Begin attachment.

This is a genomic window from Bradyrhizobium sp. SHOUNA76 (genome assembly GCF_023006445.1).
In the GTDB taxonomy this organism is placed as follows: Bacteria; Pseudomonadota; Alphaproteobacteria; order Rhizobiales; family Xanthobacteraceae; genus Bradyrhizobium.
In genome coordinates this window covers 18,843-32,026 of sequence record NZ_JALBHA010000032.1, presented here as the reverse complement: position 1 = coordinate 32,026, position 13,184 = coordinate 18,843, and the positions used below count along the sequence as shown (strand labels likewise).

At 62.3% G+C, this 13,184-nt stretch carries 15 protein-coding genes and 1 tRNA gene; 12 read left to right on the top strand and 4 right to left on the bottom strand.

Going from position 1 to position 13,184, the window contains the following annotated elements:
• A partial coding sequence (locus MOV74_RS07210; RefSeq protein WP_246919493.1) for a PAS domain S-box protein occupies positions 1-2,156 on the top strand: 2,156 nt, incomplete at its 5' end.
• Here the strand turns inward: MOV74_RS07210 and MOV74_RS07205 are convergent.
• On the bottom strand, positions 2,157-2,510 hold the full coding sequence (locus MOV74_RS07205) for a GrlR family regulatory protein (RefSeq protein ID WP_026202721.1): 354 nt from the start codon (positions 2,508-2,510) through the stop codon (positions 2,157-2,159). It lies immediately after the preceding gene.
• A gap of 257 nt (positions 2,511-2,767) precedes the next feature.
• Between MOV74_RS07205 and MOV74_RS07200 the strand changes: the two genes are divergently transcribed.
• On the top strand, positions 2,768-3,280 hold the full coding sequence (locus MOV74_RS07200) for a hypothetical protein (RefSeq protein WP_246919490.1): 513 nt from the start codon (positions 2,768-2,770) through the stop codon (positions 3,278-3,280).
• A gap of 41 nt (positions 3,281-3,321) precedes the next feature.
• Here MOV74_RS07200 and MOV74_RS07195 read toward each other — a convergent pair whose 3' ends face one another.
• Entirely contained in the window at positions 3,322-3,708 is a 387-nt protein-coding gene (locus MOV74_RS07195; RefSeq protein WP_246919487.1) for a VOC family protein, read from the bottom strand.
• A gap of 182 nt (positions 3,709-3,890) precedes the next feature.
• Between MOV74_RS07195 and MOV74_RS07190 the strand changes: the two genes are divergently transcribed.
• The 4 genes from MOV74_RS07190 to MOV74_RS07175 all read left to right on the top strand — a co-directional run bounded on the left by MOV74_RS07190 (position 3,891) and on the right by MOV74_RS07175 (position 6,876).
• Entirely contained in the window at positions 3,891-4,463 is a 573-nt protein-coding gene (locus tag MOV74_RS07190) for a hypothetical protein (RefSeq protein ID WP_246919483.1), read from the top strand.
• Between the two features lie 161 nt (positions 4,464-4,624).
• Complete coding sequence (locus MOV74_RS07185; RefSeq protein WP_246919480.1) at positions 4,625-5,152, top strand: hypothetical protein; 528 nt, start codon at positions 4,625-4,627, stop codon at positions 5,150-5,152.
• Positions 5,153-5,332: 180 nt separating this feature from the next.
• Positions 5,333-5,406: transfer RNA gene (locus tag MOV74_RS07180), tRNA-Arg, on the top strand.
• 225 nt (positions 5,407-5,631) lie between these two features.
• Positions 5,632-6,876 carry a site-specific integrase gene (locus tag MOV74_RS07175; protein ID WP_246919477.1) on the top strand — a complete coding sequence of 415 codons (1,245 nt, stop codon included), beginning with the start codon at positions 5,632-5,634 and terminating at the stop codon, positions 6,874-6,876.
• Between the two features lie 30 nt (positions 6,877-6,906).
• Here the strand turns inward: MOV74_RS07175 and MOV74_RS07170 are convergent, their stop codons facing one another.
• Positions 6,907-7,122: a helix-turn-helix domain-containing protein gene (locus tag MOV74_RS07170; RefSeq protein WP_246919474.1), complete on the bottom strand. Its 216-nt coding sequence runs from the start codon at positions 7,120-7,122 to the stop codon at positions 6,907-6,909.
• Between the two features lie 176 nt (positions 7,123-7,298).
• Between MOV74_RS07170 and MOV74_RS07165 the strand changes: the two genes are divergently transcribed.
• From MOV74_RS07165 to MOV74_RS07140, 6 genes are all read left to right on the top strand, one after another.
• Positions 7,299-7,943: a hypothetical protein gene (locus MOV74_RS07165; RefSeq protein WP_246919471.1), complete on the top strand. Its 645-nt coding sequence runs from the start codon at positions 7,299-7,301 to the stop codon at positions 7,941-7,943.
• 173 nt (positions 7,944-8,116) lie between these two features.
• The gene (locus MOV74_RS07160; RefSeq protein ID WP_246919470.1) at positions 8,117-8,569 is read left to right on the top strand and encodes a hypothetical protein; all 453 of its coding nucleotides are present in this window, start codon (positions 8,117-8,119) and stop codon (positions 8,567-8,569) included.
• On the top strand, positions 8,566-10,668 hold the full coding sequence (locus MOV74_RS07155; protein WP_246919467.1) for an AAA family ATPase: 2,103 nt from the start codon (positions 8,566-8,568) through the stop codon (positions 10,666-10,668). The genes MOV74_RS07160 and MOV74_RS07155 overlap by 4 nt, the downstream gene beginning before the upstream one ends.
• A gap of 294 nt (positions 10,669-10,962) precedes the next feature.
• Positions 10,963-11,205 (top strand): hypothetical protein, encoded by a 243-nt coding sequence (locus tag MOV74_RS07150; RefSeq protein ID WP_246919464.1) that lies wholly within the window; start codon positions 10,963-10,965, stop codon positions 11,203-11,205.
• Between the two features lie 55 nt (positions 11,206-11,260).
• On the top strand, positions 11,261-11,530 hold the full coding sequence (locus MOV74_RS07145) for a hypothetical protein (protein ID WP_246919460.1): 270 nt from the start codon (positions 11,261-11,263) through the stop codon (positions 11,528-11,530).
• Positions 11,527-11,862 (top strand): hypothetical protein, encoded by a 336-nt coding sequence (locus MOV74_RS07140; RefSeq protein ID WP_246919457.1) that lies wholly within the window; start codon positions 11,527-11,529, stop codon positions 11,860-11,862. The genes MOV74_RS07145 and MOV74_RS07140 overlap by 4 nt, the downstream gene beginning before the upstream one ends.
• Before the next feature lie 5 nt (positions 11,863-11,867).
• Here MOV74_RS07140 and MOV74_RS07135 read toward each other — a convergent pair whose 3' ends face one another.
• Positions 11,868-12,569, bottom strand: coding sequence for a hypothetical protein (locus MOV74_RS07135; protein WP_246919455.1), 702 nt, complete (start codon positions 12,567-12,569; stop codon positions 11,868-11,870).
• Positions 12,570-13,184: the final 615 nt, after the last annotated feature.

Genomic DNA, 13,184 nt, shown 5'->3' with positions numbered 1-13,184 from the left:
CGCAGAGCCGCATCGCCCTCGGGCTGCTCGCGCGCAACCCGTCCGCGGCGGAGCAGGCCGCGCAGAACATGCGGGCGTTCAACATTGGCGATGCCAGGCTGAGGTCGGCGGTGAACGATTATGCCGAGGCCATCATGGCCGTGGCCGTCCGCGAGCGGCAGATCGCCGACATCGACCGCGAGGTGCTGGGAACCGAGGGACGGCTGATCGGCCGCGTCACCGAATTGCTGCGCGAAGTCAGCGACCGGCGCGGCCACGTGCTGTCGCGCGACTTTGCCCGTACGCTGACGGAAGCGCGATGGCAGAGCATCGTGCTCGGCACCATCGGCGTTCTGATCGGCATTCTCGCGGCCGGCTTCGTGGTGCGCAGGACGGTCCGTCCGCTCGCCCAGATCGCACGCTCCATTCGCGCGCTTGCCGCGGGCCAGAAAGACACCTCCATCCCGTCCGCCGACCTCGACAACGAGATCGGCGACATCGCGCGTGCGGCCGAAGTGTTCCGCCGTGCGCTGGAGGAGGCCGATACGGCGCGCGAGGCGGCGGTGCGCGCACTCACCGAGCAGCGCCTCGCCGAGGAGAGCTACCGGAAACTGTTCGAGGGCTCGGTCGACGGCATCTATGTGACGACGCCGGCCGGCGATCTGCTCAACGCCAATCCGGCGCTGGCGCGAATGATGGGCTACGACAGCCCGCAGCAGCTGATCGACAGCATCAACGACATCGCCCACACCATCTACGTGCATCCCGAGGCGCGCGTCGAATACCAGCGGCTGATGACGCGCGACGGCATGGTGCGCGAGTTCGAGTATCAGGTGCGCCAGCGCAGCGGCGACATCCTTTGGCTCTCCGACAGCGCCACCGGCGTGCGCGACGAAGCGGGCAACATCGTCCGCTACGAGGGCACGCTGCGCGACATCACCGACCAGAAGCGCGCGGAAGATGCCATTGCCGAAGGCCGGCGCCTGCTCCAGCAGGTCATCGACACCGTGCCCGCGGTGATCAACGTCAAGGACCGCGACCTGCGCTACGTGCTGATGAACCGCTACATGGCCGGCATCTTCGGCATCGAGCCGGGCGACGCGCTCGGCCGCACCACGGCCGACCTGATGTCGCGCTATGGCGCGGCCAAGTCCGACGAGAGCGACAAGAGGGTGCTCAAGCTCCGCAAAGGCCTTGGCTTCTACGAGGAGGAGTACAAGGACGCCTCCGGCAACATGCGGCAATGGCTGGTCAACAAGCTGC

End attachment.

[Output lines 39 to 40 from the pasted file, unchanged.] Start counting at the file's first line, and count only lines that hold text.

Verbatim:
• Positions 11,527-11,862 (top strand): hypothetical protein, encoded by a 336-nt coding sequence (locus MOV74_RS07140; RefSeq protein ID WP_246919457.1) that lies wholly within the window; start codon positions 11,527-11,529, stop codon positions 11,860-11,862. The genes MOV74_RS07145 and MOV74_RS07140 overlap by 4 nt, the downstream gene beginning before the upstream one ends.
• Before the next feature lie 5 nt (positions 11,863-11,867).